December 2015– LOS ANGELES, CA – A runaway natural gas leak from a storage facility in the hills above Los Angeles is shaping up as a significant ecological disaster, state officials and experts say, with more than 150 million pounds of methane pouring into the atmosphere so far and no immediate end in sight. The rupture within a massive underground containment system — first detected more than two months ago — is venting gas at a rate of up to 110,000 pounds per hour, California officials confirm. The leak already has forced evacuations of nearby neighborhoods, and officials say pollutants released in the accident could have long-term consequences far beyond the region.
Newly obtained infrared video captures a plume of gas — invisible to the naked eye — spouting from a hilltop in the Aliso Canyon area above Burbank, like smoke billowing from a volcano. Besides being an explosive hazard, the methane being released is a powerful greenhouse gas, more potent than carbon dioxide in trapping heat in the lower atmosphere. Scientists and environmental experts say the Aliso Canyon leak instantly became the biggest single source of methane emissions in all of California when it began two months ago. The impact of greenhouse gases released since then, measured over a 20-year time frame, is the equivalent of emissions from six coal-fired power plants or 7 million automobiles, environmentalists say.
“It is one of the biggest leaks we’ve ever seen reported,” said Tim O’Connor, California climate director for the Environmental Defense Fund, a nonprofit group that obtained the video. “It is coming out with force, in incredible volumes. And it is absolutely uncontained.”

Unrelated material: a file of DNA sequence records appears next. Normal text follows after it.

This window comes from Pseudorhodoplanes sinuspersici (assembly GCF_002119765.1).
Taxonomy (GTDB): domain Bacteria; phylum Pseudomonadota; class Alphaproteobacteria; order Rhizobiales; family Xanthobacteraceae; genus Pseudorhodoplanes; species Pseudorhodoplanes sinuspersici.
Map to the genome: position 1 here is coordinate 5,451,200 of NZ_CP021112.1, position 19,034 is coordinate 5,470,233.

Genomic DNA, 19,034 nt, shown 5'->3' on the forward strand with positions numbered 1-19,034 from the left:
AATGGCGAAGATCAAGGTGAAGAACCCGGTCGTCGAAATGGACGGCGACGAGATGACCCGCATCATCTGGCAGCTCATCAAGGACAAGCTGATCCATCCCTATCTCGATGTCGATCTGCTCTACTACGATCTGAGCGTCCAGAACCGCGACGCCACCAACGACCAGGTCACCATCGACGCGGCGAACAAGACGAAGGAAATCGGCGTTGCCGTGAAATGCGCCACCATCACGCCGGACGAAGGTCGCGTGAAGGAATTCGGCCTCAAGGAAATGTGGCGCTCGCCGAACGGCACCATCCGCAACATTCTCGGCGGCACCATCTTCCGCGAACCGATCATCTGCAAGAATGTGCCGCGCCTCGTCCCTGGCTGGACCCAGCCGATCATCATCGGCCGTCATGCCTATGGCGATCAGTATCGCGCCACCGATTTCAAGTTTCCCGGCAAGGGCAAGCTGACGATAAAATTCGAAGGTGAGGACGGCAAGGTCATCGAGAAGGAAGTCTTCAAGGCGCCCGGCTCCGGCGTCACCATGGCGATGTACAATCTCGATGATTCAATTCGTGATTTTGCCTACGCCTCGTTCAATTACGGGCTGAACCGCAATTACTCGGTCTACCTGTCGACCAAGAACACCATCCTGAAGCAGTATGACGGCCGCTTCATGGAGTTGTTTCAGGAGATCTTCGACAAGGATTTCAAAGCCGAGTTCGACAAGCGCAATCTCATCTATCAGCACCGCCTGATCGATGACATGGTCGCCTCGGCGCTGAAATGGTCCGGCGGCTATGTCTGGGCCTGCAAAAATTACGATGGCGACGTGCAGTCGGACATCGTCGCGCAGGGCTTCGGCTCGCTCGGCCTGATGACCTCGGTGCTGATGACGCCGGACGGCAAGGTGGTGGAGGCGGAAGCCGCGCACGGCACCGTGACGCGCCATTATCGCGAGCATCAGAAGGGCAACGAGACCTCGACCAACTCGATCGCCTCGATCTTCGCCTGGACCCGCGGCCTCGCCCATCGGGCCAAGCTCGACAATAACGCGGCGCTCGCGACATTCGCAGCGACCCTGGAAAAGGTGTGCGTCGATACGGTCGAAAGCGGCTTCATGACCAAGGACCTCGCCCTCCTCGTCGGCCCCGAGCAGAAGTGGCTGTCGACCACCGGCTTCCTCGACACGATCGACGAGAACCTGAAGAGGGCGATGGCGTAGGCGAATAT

The gas company has pledged in statements to “execute all possible efforts” to plug the leak. “SoCalGas recognized the impact this incident is having on the environment,” company president Dennis V. Arriola said in a letter last week to Gov. Jerry Brown (D). ). The company has drilled a relief well while also pouring a brine solution and other materials into the damaged well in an attempt to seal it, so far without significant results. The company’s losses in natural gas alone are estimated in the tens of millions of dollars, with total damages likely to exceed that figure many times over. A number of neighbors already have filed lawsuits, part of a growing outcry that includes calls for the company to close the facility altogether.
The leak is a setback to California’s efforts to reduce emissions blamed for climate change. The Brown administration is seeking to implement the country’s toughest standards on greenhouse-gas emissions by promoting renewable energy and strengthening measures to prevent methane from escaping from refineries, pipelines and storage facilities. –Washington Post